OFFICE OF SURFACE MINING RECLAMATION AND ENFORCEMENT
Library of COALEX Research Reports
COALEX Research Reports are the products of research and analysis conducted on specific issues relating to the regulation of Surface Mining Control and Reclamation Act of 1977. The research is conducted in response to requests for information from State Regulatory Authorities, under a cooperative agreement between the Office of Surface Mining (OSM) and the Interstate Mining Compact Commission (IMCC).
COALEX refers to the Library of Surface Mining Materials maintained by OSM in LEXIS-NEXIS and is a major source for the research.
Each Report includes a list of resources which were sent as attachments to the individual who requested the research. To obtain a copy of the attachments or to obtain any additional information, contact Joyce Zweben Scall by phone at 202-686-9138 or by email at JZScall@aol.com.
COALEX STATE INQUIRY REPORT - 90
October 15, 1987
Ron Reeves, Legal Counsel
Texas Railroad Commission
Surface Mining & Reclamation Division
1701 N. Congress Ave.
William B. Travis Bldg., 7th Floor
Austin, Texas 78704
TOPIC: DAMAGE FROM PREVIOUS MINING
INQUIRY: A current surface mining operator has experienced subsidence from an old underground mine. The subsidence has caused surface damage within the permit area of the permitted mine. Is the surface mine operator responsible for reclamation of the subsidence damage caused by the old underground workings?
SEARCH RESULTS: A COALEX search was conducted of state and federal regulations, federal court decisions, and federal administrative decisions.
FEDERAL AND STATE REGULATIONS
No federal or state regulatory provision was identified that directly addressed the issue raised in the inquiry. Some regulations do, however, address the issue of an operator's responsibility for restoring previously mined areas. The revegetation portions of the federal regulations, for example, provide that:
"For areas previously disturbed by mining that were not reclaimed to the requirements of this subchapter and that are remined or otherwise redisturbed by surface coal mining operations, as a minimum, the vegetative ground cover shall not be less than the ground cover existing before redisturbance an shall be adequate to control erosion." (30 CFR Sections 816.116(b)(5) and 817.116(b)(5)).
Further, the postmining land use provisions include the following exception for previously mined areas:
"If the land cannot be reclaimed to the land use that existed prior to any mining because of the previously mined condition, the postmining land use shall be judged on the basis of the highest and best use that can be achieved which is compatible with surrounding areas and does not require the disturbance of areas previously unaffected by mining." (30 CFR Sections 816.133(b) and 817.133(b); see also, 30 CFR Sections 816.74 and 816.106)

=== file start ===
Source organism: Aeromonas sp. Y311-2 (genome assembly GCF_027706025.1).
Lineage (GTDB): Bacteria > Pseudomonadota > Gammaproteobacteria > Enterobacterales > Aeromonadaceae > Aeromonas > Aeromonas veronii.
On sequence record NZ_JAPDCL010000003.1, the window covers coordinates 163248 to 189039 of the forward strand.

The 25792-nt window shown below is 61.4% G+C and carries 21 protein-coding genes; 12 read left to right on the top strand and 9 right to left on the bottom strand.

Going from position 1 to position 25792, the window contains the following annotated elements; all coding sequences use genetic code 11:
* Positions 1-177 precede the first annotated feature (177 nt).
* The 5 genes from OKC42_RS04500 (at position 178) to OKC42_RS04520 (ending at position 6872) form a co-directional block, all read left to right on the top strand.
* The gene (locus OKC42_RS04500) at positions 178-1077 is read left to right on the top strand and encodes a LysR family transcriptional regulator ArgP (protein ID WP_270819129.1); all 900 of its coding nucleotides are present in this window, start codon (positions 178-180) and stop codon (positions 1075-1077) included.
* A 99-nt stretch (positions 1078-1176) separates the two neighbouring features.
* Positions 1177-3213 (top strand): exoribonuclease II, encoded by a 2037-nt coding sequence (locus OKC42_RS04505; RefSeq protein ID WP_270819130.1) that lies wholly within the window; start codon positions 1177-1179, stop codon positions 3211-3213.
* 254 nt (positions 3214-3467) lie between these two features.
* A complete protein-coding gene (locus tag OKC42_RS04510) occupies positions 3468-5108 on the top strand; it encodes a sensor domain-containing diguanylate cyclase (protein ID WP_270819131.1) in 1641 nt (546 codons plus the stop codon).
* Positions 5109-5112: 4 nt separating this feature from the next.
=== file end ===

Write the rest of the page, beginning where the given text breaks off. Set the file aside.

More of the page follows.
No federal court decisions were identified that addressed the specific issue raised in the inquiry.
Several Interior Board administrative decisions were identified which considered the issue of reclamation responsibility for pre-existing conditions. The general rule as put forth by the Interior Board of Land Appeals has been that: "Mining on previously mined lands does not relieve an operator of the duty to comply...." JEFFCO SALES & MINING CO., INC., 4 IBSMA 140 (1982). In the JEFFCO case, the Board found the operator liable for mine drainage from the disturbed area, even though there may have been inflow into the area from areas previously mined by persons other than the operator. In accord, see THUNDERBIRD COAL CORPORATION, 1 IBSMA 85 (1979); CRAVAT COAL CO., INC., 2 IBSMA 249 (1980); CENTRAL OIL AND GAS, INC., 2 IBSMA 308 (1980); and ISLAND CREEK COAL, CO., 3 IBSMA 383 (1981).
In ISLAND CREEK, supra, the Board pointed out that the "point of discharge at which numerical effluent limitations are to be applied is the point at which drainage from the disturbed area leaves the last sedimentation pond through which it is passed." In CENTRAL OIL, supra, the Board noted that "where a surface coal mining operation affects previously mined lands, the fact that an alleged violation could have existed before the present operation does not relieve the permittee from responsibility for the violation."
The general rule has not, however, been applied without exception. In CEDAR CO. v OSM, 1 IBSMA 145 (1979), and MIAMI SPRINGS PROPERTIES v OSM, 2 IBSMA 399 (1980), the Board held that neither the backfilling and grading requirements of the federal Surface Mining Control and Reclamation Act (SMCRA) nor the OSM regulations applied to previously mined lands on which no adverse physical impact to a pre-existing highwall resulted from surface coal mining operations conducted after the Act's effective date. (See also, MOUNTAIN ENTERPRISES COAL CO., 3 IBSMA 338 (1981).)
The "no adverse physical impact" exception was further extended tin DARMAC COAL CO., 74 IBLA 100 (1983), which held that an operator was not liable for a seep from abandoned underground mines where the current operations had "no adverse physical impact on the seep." in DARMAC, the operator had deposited dirt on the seep, and thus "the area was technically affected, i.e., disturbed." However, the Board went on to find that "the area was not as a practical matter disturbed.... In a context involving previously mined areas...absent adverse physical impact from the current mining on the condition remaining from the previous mining...no disturbance occurs that requires bringing that condition into compliance with presently applicable standards." (Id.)
In the case where an exception to the general rule applies, the burden is on the operator to affirmatively demonstrate his entitlement to the exception. DANIEL BROTHERS COAL CO., 2 IBSMA 45 (1980); JEFFCO SALES & MINING CO., INC, supra; TIGER CORP., 4 IBSMA 202 (1982).
Research conducted by: S. Michele Manning